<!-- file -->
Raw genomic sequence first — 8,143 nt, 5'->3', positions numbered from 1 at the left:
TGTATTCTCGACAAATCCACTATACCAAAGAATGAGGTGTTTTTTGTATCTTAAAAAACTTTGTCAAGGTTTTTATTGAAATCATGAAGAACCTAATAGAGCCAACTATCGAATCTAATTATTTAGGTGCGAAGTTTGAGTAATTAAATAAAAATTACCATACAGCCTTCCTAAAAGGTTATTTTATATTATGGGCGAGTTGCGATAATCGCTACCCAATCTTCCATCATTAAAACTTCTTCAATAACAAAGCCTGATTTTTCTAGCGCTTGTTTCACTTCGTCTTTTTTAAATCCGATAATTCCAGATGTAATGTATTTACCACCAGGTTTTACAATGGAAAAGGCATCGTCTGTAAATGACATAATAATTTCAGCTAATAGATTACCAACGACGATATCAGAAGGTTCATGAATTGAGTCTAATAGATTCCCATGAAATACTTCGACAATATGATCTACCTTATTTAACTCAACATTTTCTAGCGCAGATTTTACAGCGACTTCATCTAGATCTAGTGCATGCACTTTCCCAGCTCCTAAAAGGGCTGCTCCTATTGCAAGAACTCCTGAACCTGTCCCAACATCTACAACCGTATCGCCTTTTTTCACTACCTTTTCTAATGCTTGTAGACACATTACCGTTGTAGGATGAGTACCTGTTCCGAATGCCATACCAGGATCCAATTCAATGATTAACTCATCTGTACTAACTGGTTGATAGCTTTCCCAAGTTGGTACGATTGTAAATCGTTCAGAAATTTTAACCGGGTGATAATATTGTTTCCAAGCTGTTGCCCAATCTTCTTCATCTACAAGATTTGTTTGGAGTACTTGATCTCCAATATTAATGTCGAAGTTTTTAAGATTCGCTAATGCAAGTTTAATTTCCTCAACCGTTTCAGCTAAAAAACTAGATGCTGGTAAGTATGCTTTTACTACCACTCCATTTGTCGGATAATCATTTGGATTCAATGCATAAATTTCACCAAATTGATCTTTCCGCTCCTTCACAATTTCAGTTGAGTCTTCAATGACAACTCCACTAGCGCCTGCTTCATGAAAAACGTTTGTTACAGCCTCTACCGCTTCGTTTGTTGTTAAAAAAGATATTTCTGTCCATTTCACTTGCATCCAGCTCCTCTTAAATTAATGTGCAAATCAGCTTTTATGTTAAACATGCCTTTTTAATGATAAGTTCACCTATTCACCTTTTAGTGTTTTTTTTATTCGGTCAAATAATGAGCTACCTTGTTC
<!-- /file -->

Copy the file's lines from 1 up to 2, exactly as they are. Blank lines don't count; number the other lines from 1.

Raw genomic sequence first — 8,143 nt, 5'->3', positions numbered from 1 at the left:
TGTATTCTCGACAAATCCACTATACCAAAGAATGAGGTGTTTTTTGTATCTTAAAAAACTTTGTCAAGGTTTTTATTGAAATCATGAAGAACCTAATAGAGCCAACTATCGAATCTAATTATTTAGGTGCGAAGTTTGAGTAATTAAATAAAAATTACCATACAGCCTTCCTAAAAGGTTATTTTATATTATGGGCGAGTTGCGATAATCGCTACCCAATCTTCCATCATTAAAACTTCTTCAATAACAAAGCCTGATTTTTCTAGCGCTTGTTTCACTTCGTCTTTTTTAAATCCGATAATTCCAGATGTAATGTATTTACCACCAGGTTTTACAATGGAAAAGGCATCGTCTGTAAATGACATAATAATTTCAGCTAATAGATTACCAACGACGATATCAGAAGGTTCATGAATTGAGTCTAATAGATTCCCATGAAATACTTCGACAATATGATCTACCTTATTTAACTCAACATTTTCTAGCGCAGATTTTACAGCGACTTCATCTAGATCTAGTGCATGCACTTTCCCAGCTCCTAAAAGGGCTGCTCCTATTGCAAGAACTCCTGAACCTGTCCCAACATCTACAACCGTATCGCCTTTTTTCACTACCTTTTCTAATGCTTGTAGACACATTACCGTTGTAGGATGAGTACCTGTTCCGAATGCCATACCAGGATCCAATTCAATGATTAACTCATCTGTACTAACTGGTTGATAGCTTTCCCAAGTTGGTACGATTGTAAATCGTTCAGAAATTTTAACCGGGTGATAATATTGTTTCCAAGCTGTTGCCCAATCTTCTTCATCTACAAGATTTGTTTGGAGTACTTGATCTCCAATATTAATGTCGAAGTTTTTAAGATTCGCTAATGCAAGTTTAATTTCCTCAACCGTTTCAGCTAAAAAACTAGATGCTGGTAAGTATGCTTTTACTACCACTCCATTTGTCGGATAATCATTTGGATTCAATGCATAAATTTCACCAAATTGATCTTTCCGCTCCTTCACAATTTCAGTTGAGTCTTCAATGACAACTCCACTAGCGCCTGCTTCATGAAAAACGTTTGTTACAGCCTCTACCGCTTCGTTTGTTGTTAAAAAAGATATTTCTGTCCATTTCACTTGCATCCAGCTCCTCTTAAATTAATGTGCAAATCAGCTTTTATGTTAAACATGCCTTTTTAATGATAAGTTCACCTATTCACCTTTTAGTGTTTTTTTTATTCGGTCAAATAATGAGCTACCTTGTTC